As you know, at, each Koi member can ask questions after watching a video. (2) Recently, a Koi member asked me. “Would it be possible to twist the sword while doing Tsuki Komi? The edge of the blade is up and able to cut the opponent’s fingers or wrists that are not protected by the armour?” Immediately the Nuki Gatana training session jumped back to my memory. But instead of answering to the Koi community, I’ve decided to write this post to benefit everyone.

Is it possible to turn the blade up in the technique? Yes, you can turn the edge up because “everything is possible.” The same freedom applies to anything in the Bujinkan. The Bujinkan Budō is about adapting our knowledge to reality. Respecting the Waza as a beginner is mandatory. But a Waza is the only set of rules to follow. Rules are made to be broken. Depending on your skills, you can adjust it or tweak it to survive.

When you study the Kukishin Biken, each level of nine techniques appears to repeat itself. The first level gives the name of the Waza. The second level adds “no Sayū Gyaku” to the title, and the third level adds “no Henka” to it. After thirty years of training in Japan and asking many questions, I begin to understand it.

Disclaimer: nothing official, only my interpretation. That is what I teach my students. It is working for them, and for me, I will detail it here for you as I do on Koi.

Once you know the three levels of nine Waza. Then you notice that each technique of the first level repeats itself with an added suffix. Let me explain. The first Waza is “Tsuki Komi” and becomes “Tsuki Komi no Sayū Gyaku” at the second level, and “Tsuki Komi no Henka” at the third.

To make it easier, I named the levels of the Kukishin Biken Jutsu syllabus as follow. The first one is Nijigen no Sekai. The technique is simple and moves only in a 2-dimension plane. (3) The second set of Waza is Sanjigen no Sekai. (4) You repeat the same Waza but moving to the left or to the right. This is now a 3-dimension plane. The last level is Yūgen no Sekai. (5) This is the mental or psychological dimension. Here you move forward or backwards, above or under. Hatsumi Sensei called this; the invisible dimension where things are not yet manifested. (6)

The three sets prepare you to move in any direction in space and time. It is defining a sphere of infinite possibilities. For this reason, I see Kukishin Biken Jutsu as a dynamic in-yō. 

Tama, the sphere, is central to Japanese Budō, and you find it in many Ryū. (7) But Tama is also the pearl. As always, the same sounds can have different writings. (8)

I also see some similarities with Pythagoras’ book “The golden verses.” (9). He explains there what he defines as the “Tetractys” or “Quaternary.” (10) To summarize, he writes that space is four shapes included in one another. One is the dot, two is the line, three is the surface, four is the volume. Likewise, our Biken Jutsu system includes the previous one at each level. The only thing remaining to discover is proper timing.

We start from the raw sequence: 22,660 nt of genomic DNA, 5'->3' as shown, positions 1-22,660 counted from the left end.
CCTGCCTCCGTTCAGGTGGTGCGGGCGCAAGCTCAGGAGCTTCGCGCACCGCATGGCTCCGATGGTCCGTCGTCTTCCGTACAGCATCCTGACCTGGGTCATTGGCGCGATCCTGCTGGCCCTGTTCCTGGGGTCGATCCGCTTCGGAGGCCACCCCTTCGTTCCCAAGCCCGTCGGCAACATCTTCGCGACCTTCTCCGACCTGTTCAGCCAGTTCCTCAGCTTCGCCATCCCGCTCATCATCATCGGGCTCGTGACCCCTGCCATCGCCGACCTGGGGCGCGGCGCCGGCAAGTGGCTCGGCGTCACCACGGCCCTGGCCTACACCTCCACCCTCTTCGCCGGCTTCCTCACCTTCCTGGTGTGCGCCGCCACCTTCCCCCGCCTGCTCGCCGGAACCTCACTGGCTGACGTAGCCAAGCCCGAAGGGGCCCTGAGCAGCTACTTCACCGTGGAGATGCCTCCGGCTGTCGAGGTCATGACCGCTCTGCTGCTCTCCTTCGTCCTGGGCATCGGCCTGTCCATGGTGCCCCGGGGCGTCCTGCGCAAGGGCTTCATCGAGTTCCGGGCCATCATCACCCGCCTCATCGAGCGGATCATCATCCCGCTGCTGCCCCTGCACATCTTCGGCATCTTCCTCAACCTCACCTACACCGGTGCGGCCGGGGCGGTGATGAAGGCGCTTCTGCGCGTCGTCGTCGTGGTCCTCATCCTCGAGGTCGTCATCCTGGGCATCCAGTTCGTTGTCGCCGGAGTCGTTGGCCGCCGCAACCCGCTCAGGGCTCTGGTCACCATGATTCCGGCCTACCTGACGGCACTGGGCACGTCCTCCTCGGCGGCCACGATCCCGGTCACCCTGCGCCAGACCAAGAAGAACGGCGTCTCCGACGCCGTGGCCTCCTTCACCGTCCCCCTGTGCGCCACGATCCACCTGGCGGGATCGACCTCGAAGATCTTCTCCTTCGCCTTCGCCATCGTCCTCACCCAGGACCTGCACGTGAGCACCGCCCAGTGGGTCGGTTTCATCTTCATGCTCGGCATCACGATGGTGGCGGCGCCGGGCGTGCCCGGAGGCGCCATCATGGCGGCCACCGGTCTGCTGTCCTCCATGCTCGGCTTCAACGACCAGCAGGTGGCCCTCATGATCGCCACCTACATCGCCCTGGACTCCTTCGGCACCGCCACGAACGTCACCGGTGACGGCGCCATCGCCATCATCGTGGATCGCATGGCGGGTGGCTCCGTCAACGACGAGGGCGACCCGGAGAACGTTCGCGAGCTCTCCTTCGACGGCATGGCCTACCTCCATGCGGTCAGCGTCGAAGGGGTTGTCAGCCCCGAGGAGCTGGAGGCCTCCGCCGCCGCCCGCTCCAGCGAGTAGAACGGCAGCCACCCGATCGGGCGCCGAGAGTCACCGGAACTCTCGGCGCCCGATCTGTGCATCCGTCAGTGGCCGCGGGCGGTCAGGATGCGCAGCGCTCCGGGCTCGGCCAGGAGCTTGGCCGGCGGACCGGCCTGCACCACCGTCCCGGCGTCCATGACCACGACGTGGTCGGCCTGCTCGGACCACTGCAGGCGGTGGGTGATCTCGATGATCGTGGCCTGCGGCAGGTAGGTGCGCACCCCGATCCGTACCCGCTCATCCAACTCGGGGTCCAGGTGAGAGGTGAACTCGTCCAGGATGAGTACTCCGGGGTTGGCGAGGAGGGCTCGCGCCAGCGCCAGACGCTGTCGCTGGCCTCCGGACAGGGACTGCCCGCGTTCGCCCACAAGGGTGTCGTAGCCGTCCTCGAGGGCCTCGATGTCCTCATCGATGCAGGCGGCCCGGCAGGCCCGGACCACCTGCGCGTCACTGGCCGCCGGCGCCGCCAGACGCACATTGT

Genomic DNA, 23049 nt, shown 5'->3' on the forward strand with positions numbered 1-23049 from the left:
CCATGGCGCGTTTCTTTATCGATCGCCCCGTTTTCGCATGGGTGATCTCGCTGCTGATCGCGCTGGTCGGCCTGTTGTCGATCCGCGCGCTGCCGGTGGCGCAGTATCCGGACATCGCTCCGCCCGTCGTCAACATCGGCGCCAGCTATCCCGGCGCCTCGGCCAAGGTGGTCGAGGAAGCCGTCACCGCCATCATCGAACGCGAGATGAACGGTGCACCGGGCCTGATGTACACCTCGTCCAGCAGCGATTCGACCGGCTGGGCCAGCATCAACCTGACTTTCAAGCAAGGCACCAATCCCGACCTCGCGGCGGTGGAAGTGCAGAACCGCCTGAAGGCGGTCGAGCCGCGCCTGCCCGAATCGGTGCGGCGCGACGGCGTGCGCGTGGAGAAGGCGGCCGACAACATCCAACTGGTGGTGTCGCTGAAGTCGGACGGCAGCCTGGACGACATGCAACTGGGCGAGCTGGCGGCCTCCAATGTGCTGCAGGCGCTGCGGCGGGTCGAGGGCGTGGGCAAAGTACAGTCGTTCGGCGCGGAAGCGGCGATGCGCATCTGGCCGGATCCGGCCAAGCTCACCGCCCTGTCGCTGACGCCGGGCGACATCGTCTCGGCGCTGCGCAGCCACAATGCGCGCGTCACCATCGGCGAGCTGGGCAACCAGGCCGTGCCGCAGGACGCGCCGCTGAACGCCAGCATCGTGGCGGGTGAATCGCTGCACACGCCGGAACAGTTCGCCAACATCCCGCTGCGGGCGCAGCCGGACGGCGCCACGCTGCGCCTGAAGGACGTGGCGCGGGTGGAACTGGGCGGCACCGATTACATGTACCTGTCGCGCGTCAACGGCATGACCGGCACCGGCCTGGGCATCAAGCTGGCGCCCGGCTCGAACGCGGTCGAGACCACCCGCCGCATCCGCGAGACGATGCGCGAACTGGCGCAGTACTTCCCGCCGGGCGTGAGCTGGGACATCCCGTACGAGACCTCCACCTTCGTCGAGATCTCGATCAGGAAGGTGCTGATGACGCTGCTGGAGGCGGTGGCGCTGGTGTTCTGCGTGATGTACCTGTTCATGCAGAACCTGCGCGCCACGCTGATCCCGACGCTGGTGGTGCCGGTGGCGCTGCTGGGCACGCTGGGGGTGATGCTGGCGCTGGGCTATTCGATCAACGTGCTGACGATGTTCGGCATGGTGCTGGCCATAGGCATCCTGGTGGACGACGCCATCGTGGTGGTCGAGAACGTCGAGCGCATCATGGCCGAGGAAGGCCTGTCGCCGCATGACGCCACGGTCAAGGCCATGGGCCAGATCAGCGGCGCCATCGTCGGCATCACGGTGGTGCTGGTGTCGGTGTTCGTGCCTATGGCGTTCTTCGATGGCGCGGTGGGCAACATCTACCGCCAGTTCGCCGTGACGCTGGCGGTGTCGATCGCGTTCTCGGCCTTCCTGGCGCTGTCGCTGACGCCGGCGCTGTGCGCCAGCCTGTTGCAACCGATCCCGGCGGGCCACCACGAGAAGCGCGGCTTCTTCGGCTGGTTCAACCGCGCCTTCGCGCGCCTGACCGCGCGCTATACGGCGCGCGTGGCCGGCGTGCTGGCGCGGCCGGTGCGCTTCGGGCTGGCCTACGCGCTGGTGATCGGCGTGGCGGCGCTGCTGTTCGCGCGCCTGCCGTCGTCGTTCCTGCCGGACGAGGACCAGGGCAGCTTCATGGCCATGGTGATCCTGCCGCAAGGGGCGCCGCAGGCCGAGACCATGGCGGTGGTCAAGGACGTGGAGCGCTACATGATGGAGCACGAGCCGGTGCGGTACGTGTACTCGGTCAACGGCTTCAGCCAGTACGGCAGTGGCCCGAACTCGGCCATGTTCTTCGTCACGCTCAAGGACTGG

Once you know the mechanical aspects, it is easy to adjust and adapt the forms to the situation you’re facing. In our case, turning the blade edge up is ok. Learning to use a sword is a long process until you reach the “Shuhari” point. Use the sword to the best of your ability when your life is in balance. And do not refrain from destroying the form if you need to.

Always keep in mind that everything is always possible!


1 抜く, Nuki (nuku or nukiru): 1) to pull out; to draw out; to extract; to unplug; to weed

2 is a streaming platform. Koi offers 160 Gb of Bujinkan videos covering all Waza of the Bujinkan. Check it today!

3 二次元, Nijigen: 2-dimension. 次元, Jigen: dimension, level. And 世界, Sekai: 1) the world; society; the universe​; 2) sphere; circle; world

4 三次元, Sanjigen: 3-dimension

5 幽玄, Yūgen: mysterious profundity; quiet beauty; the subtle and profound

6 Definition of dimension in physics and mathematics. “The dimension of a space or object is informally defined as the minimum number of coordinates needed to specify any point within it.”

7 玉, Tama (or Gyoku): ball; sphere; globe; orb. Tama is the same kanji that makes the names of the Gyokko Ryū or Gyokushin Ryū. Many websites translate the term “tama/gyoku” by jewel. It would be more correct to translate it as pearl.

8 摩尼, Tama (there is no order in Japanese between kanji): jewel; pearl; gemstone​

9 The Golden verses by Pythagoras.

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10 Quaternary by Pythagoras

Can We Excel, Or Not?

Studying martial arts is training to become the best budōka possible. But can you reach excellence? The quest for excellence fuels the Budō passion, but excellence is a utopia, is it possible? But is it possible to get it even if you are not a divine being? I don’t think so. 

I recently wrote a text on learning and the need to never stop learning. These days many ask what we can do when a majority of dōjō is in lockdown?